Safouh Naamani’s restored masterpiece 'Pilgrimage to Mecca' to screen at Islamic Arts Biennale

The film is one of two rare works by the esteemed Saudi photographer which were restored by the Red Sea International Film Festival, and were slated to premiere at the inaugural edition, postponed due to the pandemic.
Safouh Naamani’s restored masterpiece 'Pilgrimage to Mecca' to screen at Islamic Arts Biennale

The Red Sea International Film Festival is participating in the Islamic Arts Biennale with the screening of Safouh Naamani’s masterpiece documentary Pilgrimage to Mecca. The film will be screened twice, on Friday, March 31 at 10:00 PM and again on Friday, April 7 at 10:00 PM, at The Western Pilgrims Hall, King Abdulaziz International Airport, Jeddah, KSA.

In its inaugural edition, the Islamic Arts Biennale is bringing together centuries of faith and artistic expression. Taking centre stage at the iconic Hajj Terminal of King Abdulaziz International Airport in Jeddah, the Biennale celebrates cultural, intellectual, and artistic achievements that trace their origins to the House of Allah, Awwal Bait (“First House”). Currently ongoing, the Biennale kicked off on January 23rd of this year, and will run through April 23rd.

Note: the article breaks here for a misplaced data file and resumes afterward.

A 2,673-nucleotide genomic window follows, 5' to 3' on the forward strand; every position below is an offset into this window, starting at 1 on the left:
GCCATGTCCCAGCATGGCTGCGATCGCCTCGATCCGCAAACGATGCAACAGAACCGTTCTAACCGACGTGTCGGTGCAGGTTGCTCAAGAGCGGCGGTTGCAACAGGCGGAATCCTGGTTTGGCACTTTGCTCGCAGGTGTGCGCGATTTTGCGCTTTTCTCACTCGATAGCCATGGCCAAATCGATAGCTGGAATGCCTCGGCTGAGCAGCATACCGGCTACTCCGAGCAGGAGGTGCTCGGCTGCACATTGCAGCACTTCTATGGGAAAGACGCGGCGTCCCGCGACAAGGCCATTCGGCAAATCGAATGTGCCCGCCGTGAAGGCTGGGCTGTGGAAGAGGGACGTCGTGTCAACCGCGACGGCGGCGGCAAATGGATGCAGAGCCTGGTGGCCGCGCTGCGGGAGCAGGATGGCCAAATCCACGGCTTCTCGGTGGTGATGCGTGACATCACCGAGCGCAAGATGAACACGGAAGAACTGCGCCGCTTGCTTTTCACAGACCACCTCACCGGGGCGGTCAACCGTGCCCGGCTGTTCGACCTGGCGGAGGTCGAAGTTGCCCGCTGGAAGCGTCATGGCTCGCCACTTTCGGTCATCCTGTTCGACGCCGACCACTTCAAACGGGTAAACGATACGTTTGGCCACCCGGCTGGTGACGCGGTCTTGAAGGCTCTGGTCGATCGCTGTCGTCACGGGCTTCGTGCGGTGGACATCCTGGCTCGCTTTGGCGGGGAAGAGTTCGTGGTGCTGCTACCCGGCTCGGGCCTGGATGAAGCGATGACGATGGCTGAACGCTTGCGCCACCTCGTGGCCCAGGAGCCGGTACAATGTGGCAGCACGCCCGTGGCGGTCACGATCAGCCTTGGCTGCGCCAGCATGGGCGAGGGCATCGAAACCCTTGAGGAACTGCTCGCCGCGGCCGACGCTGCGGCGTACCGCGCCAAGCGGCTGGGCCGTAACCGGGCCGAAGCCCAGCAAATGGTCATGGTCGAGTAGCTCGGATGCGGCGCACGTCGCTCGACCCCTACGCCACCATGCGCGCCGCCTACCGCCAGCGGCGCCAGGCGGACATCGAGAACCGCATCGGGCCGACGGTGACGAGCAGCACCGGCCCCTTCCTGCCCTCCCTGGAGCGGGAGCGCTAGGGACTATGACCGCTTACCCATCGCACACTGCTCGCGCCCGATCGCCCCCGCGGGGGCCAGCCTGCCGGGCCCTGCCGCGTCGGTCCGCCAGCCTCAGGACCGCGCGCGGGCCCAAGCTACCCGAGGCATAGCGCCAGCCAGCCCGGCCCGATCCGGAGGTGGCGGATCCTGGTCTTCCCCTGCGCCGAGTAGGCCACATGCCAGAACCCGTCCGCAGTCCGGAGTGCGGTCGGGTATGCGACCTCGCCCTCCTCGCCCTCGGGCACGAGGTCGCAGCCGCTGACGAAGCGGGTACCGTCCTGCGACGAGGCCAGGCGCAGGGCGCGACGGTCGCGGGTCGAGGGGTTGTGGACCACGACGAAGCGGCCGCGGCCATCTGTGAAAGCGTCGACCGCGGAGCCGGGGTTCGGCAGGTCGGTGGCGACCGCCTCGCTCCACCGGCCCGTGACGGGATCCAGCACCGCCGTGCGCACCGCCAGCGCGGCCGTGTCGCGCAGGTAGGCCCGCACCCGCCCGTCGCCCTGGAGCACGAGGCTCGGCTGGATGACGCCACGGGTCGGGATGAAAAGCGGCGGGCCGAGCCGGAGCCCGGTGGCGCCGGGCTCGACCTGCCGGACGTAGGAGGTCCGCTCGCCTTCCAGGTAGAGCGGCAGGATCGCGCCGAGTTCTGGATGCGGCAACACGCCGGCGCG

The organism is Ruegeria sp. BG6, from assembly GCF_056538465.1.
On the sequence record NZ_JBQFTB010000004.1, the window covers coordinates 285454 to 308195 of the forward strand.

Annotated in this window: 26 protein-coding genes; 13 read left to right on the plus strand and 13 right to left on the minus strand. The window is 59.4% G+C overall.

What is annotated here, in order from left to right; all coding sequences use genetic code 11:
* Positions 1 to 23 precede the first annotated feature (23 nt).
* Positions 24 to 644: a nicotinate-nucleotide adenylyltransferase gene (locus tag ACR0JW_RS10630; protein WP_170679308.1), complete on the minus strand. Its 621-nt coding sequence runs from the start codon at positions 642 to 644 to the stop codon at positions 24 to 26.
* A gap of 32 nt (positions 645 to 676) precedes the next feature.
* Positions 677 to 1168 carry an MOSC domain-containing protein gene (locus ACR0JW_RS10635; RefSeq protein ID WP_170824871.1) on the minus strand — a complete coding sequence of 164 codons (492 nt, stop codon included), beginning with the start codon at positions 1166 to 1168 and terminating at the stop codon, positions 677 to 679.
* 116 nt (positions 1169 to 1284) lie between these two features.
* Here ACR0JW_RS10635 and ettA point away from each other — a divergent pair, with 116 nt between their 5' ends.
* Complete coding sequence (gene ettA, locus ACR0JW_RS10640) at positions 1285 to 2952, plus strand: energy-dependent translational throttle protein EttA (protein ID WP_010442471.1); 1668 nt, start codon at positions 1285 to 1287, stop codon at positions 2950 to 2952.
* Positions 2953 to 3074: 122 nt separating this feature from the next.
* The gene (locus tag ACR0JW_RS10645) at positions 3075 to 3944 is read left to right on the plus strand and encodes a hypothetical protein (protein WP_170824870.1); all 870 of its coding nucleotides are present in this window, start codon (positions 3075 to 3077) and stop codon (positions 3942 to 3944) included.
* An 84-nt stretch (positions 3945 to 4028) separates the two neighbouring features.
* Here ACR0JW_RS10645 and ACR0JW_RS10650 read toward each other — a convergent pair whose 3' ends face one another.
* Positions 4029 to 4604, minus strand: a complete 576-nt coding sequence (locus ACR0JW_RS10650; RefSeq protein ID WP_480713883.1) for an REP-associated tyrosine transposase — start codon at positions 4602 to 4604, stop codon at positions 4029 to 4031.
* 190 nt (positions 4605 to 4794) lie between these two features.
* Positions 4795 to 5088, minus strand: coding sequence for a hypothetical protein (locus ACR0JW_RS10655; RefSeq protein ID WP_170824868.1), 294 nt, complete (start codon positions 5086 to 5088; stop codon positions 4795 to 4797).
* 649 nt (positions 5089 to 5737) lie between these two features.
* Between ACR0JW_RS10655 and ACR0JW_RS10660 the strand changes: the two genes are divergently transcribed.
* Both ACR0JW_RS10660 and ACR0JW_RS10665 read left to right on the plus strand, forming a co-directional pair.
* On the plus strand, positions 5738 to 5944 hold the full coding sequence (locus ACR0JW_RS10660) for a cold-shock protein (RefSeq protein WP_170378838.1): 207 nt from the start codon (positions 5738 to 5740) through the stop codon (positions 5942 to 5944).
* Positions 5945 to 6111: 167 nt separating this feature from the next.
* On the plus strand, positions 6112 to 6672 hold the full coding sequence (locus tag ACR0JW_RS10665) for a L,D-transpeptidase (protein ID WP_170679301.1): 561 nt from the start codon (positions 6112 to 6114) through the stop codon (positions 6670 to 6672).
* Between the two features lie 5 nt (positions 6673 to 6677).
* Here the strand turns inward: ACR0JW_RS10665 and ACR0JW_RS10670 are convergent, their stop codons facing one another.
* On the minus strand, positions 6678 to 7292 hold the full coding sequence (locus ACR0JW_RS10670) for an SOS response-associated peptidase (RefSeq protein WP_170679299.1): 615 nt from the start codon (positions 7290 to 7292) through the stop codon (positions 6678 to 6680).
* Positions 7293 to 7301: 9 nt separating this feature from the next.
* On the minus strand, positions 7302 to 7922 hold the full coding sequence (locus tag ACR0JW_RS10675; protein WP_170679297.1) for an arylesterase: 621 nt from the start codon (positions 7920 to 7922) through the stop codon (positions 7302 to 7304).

Saudi photographer and cinematographer Safouh Naamani (1926-2016), is one of the pioneers of color photography in the Kingdom of Saudi Arabia. Pilgrimage to Mecca is a rare documentary made by Naamani in 1963 on the journey to Hajj, in addition to a movie compiling never before seen film footage of the city of Jeddah, taken with Naamani’s personal camera between 1954 and 1968.

Pilgrimage to Mecca is a 35-minute color documentary film, developed at the William Palmer laboratory in San Francisco, about the pilgrimage to Mecca, filmed during the 1963 Hajj season.

Naamani used his extensive knowledge of the holy city of Mecca to deliver an authentic perspective. The documentary captures Mecca’s inspiring landscapes and religious rituals while presenting the journey of pilgrims to Mecca. Previously, the film has screened in private or limited shows, and so will now be presented publicly for the first time.

Probably more important today than when it was first made, the film presents a unique insight into the Holy City of Mecca. These days, as mobile phones are allowed inside the Holy City and Muslim influencers walk side by side with old fashioned religious pilgrims, Naamani's viewpoint is bound to present a different approach. A return to the sanctity of crucial beliefs. The Red Sea International Film Foundation was able to develop and restore five reels of raw film belonging to Naamani at a film restoration lab in Munich, Germany.

Naamani is one of the pioneers of photography and filmmaking in Jeddah, KSA. He started selling cameras and photography equipment in 1952 at his family-run “Al Naamani Stores” on King Abdulaziz road, before establishing “Studio Safouh” located in Abdullah Alfaisal building for portrait photography and photographic film development.

Restoring the work of Safouh Naamani and presenting it to a Saudi audience is a key component of the Red Sea Film Festival Foundation, which is tasked with reviving, preserving and highlighting the heritage of Saudi cinema for modern audiences.

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